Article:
Accompanying the sequential presentation of the results of CETP inhibitors clinical trials, the debate on which HDL subclass is the most important for the atheroprotective HDL actions has been re-launched. Until then, the predominant theory pointed towards the HDL2 fraction (HDL2b and HDL2a, the very large and large HDL subclasses, respectively17) as the central player7: if a potent cholesterol efflux capacity (CEC) is fundamental to promote an effective RCT as the key player of atheroprotection – and since HDL2 is a major participant in RCT and exerts together with HDL3 a prominent influence on CEC through its interaction with the macrophage ABCG1 transporter – then a high plasma HDL2 concentration should have a key role; it was even postulated that the ABCG1 transporter might be the mechanistic link between high HDL-C and the low risk of atherogenic disease18. Indeed, early epidemiological studies suggested that the atheroprotective HDL action resides mainly on HDL2 subclasses19, a theory supported by the significantly higher HDL2 values seen in female gender19; subsequently, several and even modern studies continued to argue for HDL2 as a negative cardiovascular risk factor, despite some conflicting and confusing results19-21; however, the majority of preclinical studies have demonstrated evidence of stronger beneficial effects of HDL3 (HDL3a, HDL3b, HDL3c, or medium, small or very small HDL particles, respectively17), and the biochemical basis for this more beneficial effect pointed to the higher contents of paraoxonase 1, apolipoprotein J and sphingosine-1-phosphate as HDL3 components, while HDL2 contains apolipoprotein C-IV (which has been associated with a higher risk of cardiovascular events)19. Meanwhile, data from the CETP inhibitors clinical trials (known only for torcetrapib and anacetrapib) have shown that the impressively higher plasma HDL concentrations obtained were predominantly due to an increase in HDL2 values (HDL2b, in case of anacetrapib)19; the absence of relevant clinical results following those impressive increments in HDL2 conflict seriously with the far-back predominant theory. Concomitantly, the results of two modern clinical studies – AIM-HIGH clinical trial22 and Ludwigshafen Risk and Cardiovascular Health Study23 – indicated that HDL3 represents a protective HDL subpopulation. Finally, the strongest evidence for HDL3 being the functionally superior HDL fraction came from a study by Camont et al24, in which several functionality assays demonstrated that CEC, antioxidant, antithrombotic, anti-inflammatory, and anti-apoptotic HDL properties are predominantly associated with the small dense HDL3 particles; these activities are strongly inter-correlated, and significantly correlated with multiple components of HDL phosphsphingolipidome24. At this point, one must recall that, as long as the commonly used lipid-lowering drugs are concerned, they have non-interesting effects on HDL3 fraction19,25: statins promote a mild (dose-dependent for simvastatin and rosuvastatin) HDL-C increase (5-10%), due to a HDL2 elevation, however accompanied by a HDL3 decrease; niacin determines a mild to moderate HDL-C increase (10-30%), predominantly due to a 40-100% increase in HDL2 (HDL3 is not affected or shows a small decrease); the mild increment in HDL-C promoted by fibrates (up to 15%) is due to a modest 2-20% increase in HDL3 values, with a null effect on HDL2 particles.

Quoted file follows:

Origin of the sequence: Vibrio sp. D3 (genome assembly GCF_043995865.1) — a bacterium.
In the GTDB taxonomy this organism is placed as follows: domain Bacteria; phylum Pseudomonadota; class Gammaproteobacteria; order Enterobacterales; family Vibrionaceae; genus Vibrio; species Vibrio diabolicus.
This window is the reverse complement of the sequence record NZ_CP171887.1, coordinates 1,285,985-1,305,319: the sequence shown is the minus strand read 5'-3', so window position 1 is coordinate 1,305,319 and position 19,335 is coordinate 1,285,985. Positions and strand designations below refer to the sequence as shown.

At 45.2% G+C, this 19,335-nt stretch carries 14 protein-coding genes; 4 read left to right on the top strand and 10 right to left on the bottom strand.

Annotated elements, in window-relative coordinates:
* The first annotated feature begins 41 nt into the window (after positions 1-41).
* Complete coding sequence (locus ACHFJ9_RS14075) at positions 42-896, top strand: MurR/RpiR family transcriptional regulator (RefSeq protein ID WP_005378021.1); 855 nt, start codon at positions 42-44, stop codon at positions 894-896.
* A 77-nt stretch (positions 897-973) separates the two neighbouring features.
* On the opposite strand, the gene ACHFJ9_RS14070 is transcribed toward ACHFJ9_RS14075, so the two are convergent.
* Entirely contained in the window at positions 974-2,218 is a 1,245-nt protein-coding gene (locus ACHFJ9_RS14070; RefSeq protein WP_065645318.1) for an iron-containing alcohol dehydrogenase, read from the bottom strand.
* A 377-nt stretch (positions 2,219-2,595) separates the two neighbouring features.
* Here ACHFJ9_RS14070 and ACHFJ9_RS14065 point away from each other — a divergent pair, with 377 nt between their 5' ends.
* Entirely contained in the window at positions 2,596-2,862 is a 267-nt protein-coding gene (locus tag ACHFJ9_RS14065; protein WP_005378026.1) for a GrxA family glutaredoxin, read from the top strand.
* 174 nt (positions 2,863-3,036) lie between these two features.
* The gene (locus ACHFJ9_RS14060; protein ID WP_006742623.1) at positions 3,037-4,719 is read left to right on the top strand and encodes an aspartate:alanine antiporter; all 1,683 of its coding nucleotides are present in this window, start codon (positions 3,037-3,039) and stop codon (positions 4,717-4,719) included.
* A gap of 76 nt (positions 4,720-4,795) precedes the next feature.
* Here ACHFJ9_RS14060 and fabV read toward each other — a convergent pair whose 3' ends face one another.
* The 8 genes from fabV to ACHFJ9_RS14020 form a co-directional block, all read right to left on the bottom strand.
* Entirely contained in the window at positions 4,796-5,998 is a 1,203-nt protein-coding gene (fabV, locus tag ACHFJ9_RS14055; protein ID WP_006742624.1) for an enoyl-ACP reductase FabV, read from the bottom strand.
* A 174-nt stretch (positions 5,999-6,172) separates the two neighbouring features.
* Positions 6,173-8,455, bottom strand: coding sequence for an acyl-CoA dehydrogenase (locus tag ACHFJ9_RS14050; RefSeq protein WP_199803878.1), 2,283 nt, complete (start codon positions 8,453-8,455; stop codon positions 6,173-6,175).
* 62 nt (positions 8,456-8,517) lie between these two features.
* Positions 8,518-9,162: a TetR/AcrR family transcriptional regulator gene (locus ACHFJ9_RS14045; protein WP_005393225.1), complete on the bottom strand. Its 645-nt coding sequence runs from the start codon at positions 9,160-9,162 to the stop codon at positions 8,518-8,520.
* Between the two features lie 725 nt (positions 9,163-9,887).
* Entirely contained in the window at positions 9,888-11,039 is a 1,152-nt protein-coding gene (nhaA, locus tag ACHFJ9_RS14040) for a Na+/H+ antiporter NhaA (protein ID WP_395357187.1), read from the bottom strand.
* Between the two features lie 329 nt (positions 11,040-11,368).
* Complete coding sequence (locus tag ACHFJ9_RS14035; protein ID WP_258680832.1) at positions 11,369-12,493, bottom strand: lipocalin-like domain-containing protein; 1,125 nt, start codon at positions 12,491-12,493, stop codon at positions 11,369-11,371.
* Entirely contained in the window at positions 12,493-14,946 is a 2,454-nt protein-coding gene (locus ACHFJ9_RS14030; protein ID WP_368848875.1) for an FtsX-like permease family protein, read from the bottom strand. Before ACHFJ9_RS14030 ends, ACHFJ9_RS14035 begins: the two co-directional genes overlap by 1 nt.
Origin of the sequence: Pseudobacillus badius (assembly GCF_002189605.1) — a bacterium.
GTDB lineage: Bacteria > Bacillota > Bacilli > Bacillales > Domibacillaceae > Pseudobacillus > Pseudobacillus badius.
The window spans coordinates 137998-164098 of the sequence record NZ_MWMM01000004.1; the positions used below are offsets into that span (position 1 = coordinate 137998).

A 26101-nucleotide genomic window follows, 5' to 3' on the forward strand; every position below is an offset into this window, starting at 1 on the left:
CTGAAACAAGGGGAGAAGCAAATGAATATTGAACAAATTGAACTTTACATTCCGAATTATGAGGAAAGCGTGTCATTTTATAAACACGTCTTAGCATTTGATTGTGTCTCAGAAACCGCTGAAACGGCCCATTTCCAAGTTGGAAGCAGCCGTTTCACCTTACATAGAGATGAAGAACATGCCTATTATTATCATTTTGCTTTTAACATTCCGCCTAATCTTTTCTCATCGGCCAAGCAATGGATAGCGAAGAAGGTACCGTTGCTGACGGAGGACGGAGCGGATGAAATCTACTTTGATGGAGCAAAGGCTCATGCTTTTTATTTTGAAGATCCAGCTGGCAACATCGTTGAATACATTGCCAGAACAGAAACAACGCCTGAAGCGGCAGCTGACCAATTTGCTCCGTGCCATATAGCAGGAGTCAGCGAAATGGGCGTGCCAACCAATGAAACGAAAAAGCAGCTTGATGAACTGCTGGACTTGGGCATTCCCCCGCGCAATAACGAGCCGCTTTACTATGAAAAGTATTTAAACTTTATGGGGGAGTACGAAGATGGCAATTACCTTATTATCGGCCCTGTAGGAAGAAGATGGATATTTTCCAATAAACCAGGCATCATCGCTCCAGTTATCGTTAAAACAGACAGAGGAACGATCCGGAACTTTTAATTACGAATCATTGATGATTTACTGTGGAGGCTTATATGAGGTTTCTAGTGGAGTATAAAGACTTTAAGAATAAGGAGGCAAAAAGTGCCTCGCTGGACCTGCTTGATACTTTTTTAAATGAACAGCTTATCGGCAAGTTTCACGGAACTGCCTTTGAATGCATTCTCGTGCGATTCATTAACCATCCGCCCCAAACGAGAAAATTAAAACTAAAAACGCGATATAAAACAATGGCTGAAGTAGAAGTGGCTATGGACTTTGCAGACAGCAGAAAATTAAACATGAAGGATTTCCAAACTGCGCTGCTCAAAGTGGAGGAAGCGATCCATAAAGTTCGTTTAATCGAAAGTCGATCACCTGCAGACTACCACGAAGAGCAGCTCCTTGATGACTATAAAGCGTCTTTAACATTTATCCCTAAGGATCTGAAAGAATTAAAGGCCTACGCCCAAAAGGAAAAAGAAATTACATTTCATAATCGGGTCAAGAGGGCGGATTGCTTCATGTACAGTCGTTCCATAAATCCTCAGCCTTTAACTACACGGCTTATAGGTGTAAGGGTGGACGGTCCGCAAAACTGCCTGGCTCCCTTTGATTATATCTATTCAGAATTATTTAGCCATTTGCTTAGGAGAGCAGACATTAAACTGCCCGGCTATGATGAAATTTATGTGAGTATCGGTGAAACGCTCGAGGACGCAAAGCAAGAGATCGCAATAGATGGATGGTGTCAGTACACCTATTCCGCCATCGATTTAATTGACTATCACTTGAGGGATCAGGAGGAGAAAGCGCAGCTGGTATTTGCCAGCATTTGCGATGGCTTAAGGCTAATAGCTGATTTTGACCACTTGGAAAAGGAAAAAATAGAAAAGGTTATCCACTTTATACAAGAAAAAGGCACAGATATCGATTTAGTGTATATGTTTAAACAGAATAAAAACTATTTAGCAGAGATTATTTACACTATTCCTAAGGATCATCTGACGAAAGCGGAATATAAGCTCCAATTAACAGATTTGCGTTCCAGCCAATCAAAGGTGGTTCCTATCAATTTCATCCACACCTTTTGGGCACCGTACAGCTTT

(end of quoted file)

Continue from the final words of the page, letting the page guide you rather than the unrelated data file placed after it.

Following this conceptual turning point, the lack of credible oral HDL3-increasing drug therapy led the main focus of research to change and to reside now on other ways of improving HDL functionality rather than simply increasing the circulating HDL-C particles. Thus, efforts are being made to achieve the development of reconstituted HDL, apoA-I mimetic drugs or the upregulation of hepatic apolipoprotein A-I production26. However, a large-scale clinical use will be hampered while orally effective substances are not available. Nevertheless, recent work on the experimental oral use of transgenic tomatoes (expressing an apoA-I mimetic peptide) in mice is promising27. In the future, other possibilities could reside on an ‘insulin-like’ kind of parenteral administration.